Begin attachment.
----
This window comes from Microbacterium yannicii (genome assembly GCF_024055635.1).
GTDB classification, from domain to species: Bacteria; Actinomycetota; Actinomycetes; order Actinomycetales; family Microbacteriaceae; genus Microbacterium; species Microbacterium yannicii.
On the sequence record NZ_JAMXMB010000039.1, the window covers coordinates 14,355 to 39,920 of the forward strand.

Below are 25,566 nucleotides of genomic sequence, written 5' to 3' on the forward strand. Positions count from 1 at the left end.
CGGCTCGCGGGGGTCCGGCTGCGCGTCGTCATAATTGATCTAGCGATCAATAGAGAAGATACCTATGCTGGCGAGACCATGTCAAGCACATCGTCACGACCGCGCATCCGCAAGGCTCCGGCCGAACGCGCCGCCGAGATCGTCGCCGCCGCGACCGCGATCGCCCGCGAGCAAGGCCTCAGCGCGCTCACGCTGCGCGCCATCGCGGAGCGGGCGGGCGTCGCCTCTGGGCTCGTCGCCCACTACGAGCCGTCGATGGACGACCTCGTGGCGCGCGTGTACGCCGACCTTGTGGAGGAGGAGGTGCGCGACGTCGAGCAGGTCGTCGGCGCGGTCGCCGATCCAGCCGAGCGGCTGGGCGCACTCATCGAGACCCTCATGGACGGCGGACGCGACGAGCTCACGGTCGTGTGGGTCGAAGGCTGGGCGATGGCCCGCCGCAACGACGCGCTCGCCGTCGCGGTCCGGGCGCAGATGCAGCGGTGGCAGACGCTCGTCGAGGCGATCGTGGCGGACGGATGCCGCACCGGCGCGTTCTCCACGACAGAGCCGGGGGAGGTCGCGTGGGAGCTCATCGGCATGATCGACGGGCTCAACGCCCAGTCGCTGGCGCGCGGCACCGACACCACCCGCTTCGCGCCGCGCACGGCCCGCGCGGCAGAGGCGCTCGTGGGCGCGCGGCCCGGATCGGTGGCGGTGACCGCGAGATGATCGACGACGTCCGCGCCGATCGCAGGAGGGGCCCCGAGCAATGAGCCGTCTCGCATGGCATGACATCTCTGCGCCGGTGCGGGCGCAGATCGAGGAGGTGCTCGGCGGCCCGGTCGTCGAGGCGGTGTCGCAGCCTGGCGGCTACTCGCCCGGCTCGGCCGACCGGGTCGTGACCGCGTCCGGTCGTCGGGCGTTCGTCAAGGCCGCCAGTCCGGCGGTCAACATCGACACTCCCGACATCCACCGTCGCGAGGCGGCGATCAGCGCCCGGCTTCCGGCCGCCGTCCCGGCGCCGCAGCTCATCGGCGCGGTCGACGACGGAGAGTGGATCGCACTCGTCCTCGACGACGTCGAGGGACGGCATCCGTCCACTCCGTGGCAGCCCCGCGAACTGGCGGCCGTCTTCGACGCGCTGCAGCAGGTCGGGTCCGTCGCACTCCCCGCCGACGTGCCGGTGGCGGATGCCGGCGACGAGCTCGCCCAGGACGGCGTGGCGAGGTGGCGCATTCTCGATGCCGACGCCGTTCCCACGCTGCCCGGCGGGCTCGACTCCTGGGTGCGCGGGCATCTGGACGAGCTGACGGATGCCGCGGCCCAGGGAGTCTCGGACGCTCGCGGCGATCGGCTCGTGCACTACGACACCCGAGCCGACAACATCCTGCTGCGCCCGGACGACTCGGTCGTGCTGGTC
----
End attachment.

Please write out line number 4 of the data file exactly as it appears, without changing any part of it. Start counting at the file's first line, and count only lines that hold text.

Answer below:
Below are 25,566 nucleotides of genomic sequence, written 5' to 3' on the forward strand. Positions count from 1 at the left end.